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Re: Promiscuous Mode
From: don bailey <don.bailey () gmail com>
Date: Wed, 19 Mar 2008 14:59:55 -0600

Hash: SHA1

Simon Templar wrote:
Hello everybody,

I have a question concerning "Promiscuous Mode", I know what it is,
but I would like to know exactly what is happening behind the scenes
when I change my NIC to this mode

For example: what is the technicality in writing the command:
 ifconfig eth0 promisc?

A flag is basically passed through the network stack (IFF_PROMISC) down
into the trenches of your device driver. Your device driver will decide
if it can really handle this flag.

If it can, the driver will notify the chipset of your particular device
that promiscuous mode is requested. Essentially, this bypasses the
normal filtering mechanism used by the chipset.

On initialization, your ethernet card's chipset must be programmed to
use a specific MAC (or MACs if your chipset requires you to program
for {broad,multi}cast addresses). This address becomes a filter for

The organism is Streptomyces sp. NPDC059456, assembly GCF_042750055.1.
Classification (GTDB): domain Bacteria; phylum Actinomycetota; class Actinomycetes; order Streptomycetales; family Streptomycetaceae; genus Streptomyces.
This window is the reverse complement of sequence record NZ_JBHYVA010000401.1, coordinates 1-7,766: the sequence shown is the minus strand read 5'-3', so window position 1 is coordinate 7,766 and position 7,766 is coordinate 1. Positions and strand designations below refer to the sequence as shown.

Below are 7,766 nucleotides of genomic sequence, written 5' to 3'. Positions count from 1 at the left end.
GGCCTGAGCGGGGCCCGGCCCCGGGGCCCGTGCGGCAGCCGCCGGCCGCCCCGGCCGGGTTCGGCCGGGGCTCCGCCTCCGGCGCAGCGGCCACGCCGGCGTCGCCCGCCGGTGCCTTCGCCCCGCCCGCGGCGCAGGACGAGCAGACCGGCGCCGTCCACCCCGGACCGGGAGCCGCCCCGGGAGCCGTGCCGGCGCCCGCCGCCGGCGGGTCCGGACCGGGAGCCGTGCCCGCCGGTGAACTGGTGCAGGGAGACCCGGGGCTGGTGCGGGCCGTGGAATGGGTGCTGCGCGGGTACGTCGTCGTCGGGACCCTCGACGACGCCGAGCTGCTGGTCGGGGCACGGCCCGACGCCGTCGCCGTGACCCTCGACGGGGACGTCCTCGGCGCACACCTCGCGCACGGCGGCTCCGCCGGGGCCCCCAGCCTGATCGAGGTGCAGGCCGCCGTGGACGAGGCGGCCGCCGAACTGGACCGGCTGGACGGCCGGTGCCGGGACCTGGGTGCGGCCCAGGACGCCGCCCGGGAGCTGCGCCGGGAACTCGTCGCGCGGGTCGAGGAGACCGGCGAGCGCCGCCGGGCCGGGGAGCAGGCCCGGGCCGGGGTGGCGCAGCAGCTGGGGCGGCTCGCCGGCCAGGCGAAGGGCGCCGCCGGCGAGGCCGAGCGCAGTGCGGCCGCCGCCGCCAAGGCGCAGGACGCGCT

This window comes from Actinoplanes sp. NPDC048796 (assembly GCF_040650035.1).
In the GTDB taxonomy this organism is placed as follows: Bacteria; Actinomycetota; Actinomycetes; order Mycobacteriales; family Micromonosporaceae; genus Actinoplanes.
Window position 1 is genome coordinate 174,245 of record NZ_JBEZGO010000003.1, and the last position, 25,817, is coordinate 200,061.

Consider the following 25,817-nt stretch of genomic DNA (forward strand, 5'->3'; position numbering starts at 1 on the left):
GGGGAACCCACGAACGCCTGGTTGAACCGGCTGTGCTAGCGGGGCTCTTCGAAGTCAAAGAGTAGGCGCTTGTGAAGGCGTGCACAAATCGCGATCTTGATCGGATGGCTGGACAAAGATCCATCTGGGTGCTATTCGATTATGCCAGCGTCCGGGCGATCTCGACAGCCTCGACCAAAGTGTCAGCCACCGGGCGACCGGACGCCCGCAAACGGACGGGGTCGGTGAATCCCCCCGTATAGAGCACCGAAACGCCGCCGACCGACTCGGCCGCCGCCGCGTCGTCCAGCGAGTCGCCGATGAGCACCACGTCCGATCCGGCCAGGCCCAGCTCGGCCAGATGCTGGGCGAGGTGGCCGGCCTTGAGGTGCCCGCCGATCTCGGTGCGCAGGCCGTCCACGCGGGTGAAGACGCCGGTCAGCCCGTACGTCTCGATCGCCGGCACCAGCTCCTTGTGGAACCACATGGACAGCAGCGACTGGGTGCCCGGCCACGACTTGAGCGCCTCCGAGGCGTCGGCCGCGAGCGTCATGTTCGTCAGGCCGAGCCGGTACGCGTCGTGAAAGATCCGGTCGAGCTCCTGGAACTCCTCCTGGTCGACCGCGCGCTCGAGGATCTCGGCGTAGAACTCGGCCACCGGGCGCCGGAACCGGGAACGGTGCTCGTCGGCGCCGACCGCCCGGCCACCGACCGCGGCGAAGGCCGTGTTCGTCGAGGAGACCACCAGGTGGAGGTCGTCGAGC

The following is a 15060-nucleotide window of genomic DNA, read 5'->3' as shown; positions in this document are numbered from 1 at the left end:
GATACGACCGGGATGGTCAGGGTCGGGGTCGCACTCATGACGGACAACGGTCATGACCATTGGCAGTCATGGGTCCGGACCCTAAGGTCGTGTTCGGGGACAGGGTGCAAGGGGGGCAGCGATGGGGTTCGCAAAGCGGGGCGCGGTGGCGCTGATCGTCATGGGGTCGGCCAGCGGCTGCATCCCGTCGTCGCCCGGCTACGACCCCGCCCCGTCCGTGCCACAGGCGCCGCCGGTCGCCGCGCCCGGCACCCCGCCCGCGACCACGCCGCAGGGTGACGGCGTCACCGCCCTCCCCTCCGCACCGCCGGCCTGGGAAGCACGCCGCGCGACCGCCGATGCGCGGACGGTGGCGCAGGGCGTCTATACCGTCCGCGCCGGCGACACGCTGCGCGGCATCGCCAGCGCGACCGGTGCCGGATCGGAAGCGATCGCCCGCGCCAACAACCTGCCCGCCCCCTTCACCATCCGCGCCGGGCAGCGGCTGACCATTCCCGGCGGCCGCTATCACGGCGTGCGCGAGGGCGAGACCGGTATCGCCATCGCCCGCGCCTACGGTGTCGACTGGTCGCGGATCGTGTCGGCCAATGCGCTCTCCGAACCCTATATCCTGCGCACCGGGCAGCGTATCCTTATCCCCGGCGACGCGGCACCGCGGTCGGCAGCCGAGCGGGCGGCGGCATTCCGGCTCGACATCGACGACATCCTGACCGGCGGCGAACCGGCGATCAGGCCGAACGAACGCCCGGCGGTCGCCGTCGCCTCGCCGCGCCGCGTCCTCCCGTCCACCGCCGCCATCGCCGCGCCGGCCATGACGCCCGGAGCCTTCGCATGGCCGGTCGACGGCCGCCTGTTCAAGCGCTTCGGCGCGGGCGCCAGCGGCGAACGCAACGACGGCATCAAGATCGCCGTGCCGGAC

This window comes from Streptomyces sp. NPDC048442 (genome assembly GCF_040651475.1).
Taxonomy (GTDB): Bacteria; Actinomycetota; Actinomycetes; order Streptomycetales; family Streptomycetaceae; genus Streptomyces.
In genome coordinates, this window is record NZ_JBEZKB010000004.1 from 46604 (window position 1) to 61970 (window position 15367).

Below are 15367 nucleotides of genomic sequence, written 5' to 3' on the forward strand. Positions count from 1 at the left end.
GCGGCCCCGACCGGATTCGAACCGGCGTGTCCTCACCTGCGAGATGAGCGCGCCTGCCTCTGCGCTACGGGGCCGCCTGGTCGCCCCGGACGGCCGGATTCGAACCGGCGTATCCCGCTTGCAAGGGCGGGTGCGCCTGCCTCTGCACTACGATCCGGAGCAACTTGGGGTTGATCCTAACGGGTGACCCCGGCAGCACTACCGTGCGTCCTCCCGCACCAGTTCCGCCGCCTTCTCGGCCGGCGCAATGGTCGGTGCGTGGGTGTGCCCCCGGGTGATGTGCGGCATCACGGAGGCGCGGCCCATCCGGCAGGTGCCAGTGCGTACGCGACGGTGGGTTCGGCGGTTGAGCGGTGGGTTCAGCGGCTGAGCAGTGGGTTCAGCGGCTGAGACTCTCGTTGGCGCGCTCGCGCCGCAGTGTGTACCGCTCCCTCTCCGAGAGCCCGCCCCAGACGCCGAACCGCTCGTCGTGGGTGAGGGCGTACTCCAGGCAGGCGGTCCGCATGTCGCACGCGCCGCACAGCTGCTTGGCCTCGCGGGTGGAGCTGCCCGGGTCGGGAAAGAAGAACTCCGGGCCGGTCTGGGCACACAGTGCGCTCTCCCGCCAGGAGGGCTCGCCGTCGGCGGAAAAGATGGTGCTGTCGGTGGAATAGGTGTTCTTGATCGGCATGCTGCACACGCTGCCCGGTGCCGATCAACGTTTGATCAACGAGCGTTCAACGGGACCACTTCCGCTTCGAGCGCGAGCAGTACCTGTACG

processing messages. When a signal comes in off a hot wire, the chipset
translates the electrical signal into a digital signal (packet). It
then checks the first six bytes of this packet against the filter. If
it matches, we have a packet destined for "this" host.

Promiscuous mode tells the chipset to temporarily "ignore" the filter
and pass up any data it receives off the hot wire. Whether you see
messages not destined for you is dependent on the network architecture.

When you unset promiscuous mode the chip resumes filtering like normal
but without having to reinitialize the filter(s).

A simple ethernet driver to read is probably the ThunderLAN driver for
Linux. If you're using *BSD, I suggest reading the Happy Meal driver
(probably if_hme.c but it's been a while).

Good luck,
Version: GnuPG v1.4.7 (GNU/Linux)


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